Looks like the Texas A&M election rules are written to have zero tolerance for campaign finance reporting violations, unlike for other violations which may result in penalties that are not disqualification. See article VII section III(a) of (linked from ; other violations may have lesser penalties as described in article VI).

Quite a categorical dicto simpliciter to dump in the thread without any support…

The only person from Texas A&M I ever knew was a classmate and section-mate of mine at Harvard Law School. He always wore cowboy boots, and enjoyed spitting tobacco juice into a large empty Coke bottle that he kept in his dorm room. He tended to refer to women by using an obscene term for a particular female body part. I used to wonder if that was what he was really like, or if it was just an act to shock Northeasterners. It did make quite an impression on me, though. Even though he turned out to be a pretty nice guy. (The one time I saw him after we graduated was on a trip I made to Houston on a case when I was a junior associate. I arranged to meet him for a drink, and the place he picked turned out to be a strip joint. Kind of embarrassing, even in my prior incarnation.)

in re those middle 20’s posts:
There are some that believe the letter of the law is to be upheld as written, and if there’s a complaint it is the job of the lawmaker to re-write. They believe the judge should only rule based on what is written.
Others believe the law can be disregarded if the outcome of the law just doesn’t make one feel good, as it seems an unfair outcome. Both philosophies extend to adults that are well beyond the college years. These people believe that if laws(rules) in a modern society seem unfair, then a judge has the right, even obligation, to rule based on how he/she thinks the rule should be.

@DonnaL wow. I went to Texas A&M and that guy sounds like a jerk. But I guess there are ridiculous people everywhere. A&M is a school where they value doing the right thing in general. The motto is “Aggies never lie cheat or steal or tolerate those that do.” I’m not sure how having glow sticks means they tell the other guy he won. I was an officer in the Pre-Law society back when we did not have our own law school and some of them were a little over the top.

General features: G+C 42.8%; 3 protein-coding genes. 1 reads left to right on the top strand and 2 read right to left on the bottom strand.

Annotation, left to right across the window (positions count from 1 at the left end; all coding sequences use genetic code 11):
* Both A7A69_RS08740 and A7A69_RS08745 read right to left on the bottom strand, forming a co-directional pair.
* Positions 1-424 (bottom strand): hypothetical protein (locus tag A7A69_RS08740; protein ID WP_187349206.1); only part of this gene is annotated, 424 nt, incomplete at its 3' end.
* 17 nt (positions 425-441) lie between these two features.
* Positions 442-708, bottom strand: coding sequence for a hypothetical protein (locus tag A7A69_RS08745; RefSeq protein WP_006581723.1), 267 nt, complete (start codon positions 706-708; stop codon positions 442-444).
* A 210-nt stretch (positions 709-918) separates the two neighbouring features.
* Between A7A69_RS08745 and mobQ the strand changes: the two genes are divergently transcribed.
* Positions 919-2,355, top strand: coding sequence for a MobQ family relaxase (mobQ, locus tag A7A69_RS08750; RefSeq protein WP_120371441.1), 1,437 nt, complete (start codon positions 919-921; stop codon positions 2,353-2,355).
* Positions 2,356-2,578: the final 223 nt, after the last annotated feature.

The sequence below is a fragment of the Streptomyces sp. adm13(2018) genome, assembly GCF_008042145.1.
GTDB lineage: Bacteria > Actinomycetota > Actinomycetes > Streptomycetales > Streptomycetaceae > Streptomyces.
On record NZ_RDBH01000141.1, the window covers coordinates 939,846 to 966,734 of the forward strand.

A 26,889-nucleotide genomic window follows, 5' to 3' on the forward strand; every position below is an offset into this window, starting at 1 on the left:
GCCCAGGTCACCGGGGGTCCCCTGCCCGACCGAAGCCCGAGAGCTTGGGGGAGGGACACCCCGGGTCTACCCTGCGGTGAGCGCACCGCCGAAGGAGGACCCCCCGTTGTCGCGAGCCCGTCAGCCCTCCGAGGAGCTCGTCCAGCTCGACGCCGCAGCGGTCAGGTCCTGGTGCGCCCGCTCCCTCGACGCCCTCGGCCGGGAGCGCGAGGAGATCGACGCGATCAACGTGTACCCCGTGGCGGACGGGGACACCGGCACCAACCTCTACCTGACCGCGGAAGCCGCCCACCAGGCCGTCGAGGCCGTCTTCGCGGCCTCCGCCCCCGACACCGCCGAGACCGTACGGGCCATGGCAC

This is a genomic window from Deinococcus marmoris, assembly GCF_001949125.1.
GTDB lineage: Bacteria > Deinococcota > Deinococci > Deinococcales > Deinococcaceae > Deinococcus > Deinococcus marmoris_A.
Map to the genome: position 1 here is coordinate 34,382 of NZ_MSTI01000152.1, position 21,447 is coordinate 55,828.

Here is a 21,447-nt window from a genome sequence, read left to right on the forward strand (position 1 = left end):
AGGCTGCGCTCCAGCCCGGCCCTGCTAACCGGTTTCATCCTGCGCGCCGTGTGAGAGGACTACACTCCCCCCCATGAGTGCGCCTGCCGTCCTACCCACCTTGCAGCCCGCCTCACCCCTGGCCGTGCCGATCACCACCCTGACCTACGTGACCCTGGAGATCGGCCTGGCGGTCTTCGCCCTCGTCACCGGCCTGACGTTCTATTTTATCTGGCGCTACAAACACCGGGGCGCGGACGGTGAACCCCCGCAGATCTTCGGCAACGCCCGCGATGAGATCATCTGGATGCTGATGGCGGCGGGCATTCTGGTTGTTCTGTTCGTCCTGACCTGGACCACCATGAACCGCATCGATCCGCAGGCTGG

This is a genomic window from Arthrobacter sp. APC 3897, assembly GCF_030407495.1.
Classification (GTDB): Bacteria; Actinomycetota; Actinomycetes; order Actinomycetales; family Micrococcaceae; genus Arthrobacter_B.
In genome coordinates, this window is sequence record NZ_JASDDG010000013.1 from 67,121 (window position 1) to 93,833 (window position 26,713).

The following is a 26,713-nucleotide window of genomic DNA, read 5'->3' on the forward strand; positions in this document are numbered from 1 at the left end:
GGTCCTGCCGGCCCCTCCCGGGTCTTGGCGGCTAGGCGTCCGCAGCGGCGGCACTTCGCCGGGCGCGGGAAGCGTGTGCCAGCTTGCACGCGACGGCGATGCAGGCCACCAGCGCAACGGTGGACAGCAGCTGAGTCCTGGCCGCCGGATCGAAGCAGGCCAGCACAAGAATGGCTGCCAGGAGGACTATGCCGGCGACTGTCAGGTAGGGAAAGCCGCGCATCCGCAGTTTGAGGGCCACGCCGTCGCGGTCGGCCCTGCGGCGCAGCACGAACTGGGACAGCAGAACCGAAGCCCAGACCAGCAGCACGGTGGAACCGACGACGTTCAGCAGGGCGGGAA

Yes, agree that there are ridiculous people everywhere. How about this bus rolling through major cities? It was vandalized when it hit NYC.

You mean the transphobic hate bus? Are you surprised? Would you be surprised if the same thing happened to a bus with racist messages in NYC or Philadelphia? What do you think would happen to a bus with deliberately provocative anti-Christian messages rolling through the so-called Bible Belt?

I am surprised it was only vandalized in NYC.

I would have thought that Rick Perry would be one of those people.

There are two distinct, separate issues. One is the decision made by the folks at Texas A&M. THAT could fill an entirely different thread for pages and pages. The second issue is the one raised by the original poster - the involvement of the current Secretary of Energy, Rick Perry. Keep in mind that Rick Perry has LOTS to focus on, in his current job, given that when he accepted this appointment, he acknowledged that he had NO CLUE what the Department of Energy actually does. Instead of focusing on his job, he decided to involve himself in an election at a state university. His action is not just inappropriate, it is pitiful.

HarvestMoon1, the last I heard it was heading down to Philadelphia. So I don’t think we’ve seen the last of this kind of story.

What I wonder about is the bus driver. Does he or she volunteer for such a job? Or are they told “Here is your bus and your route. Go!”